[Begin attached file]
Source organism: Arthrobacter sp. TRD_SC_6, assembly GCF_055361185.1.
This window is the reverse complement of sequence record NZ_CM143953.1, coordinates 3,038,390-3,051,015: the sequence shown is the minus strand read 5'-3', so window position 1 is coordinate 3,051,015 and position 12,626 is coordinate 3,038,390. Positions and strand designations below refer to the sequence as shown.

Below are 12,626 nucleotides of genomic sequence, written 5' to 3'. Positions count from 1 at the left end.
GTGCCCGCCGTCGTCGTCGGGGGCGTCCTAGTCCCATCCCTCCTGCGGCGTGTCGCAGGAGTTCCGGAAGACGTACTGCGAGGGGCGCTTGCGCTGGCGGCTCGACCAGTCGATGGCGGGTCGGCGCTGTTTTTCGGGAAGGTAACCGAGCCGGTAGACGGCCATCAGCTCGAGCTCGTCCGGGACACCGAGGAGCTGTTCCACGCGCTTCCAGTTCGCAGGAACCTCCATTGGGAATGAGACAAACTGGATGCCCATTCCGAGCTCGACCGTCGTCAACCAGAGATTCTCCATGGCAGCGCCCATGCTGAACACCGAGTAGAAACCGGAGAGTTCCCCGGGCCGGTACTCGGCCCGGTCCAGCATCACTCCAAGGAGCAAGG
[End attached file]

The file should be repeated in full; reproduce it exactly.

Source organism: Arthrobacter sp. TRD_SC_6, assembly GCF_055361185.1.
This window is the reverse complement of sequence record NZ_CM143953.1, coordinates 3,038,390-3,051,015: the sequence shown is the minus strand read 5'-3', so window position 1 is coordinate 3,051,015 and position 12,626 is coordinate 3,038,390. Positions and strand designations below refer to the sequence as shown.

Below are 12,626 nucleotides of genomic sequence, written 5' to 3'. Positions count from 1 at the left end.
GTGCCCGCCGTCGTCGTCGGGGGCGTCCTAGTCCCATCCCTCCTGCGGCGTGTCGCAGGAGTTCCGGAAGACGTACTGCGAGGGGCGCTTGCGCTGGCGGCTCGACCAGTCGATGGCGGGTCGGCGCTGTTTTTCGGGAAGGTAACCGAGCCGGTAGACGGCCATCAGCTCGAGCTCGTCCGGGACACCGAGGAGCTGTTCCACGCGCTTCCAGTTCGCAGGAACCTCCATTGGGAATGAGACAAACTGGATGCCCATTCCGAGCTCGACCGTCGTCAACCAGAGATTCTCCATGGCAGCGCCCATGCTGAACACCGAGTAGAAACCGGAGAGTTCCCCGGGCCGGTACTCGGCCCGGTCCAGCATCACTCCAAGGAGCAAGG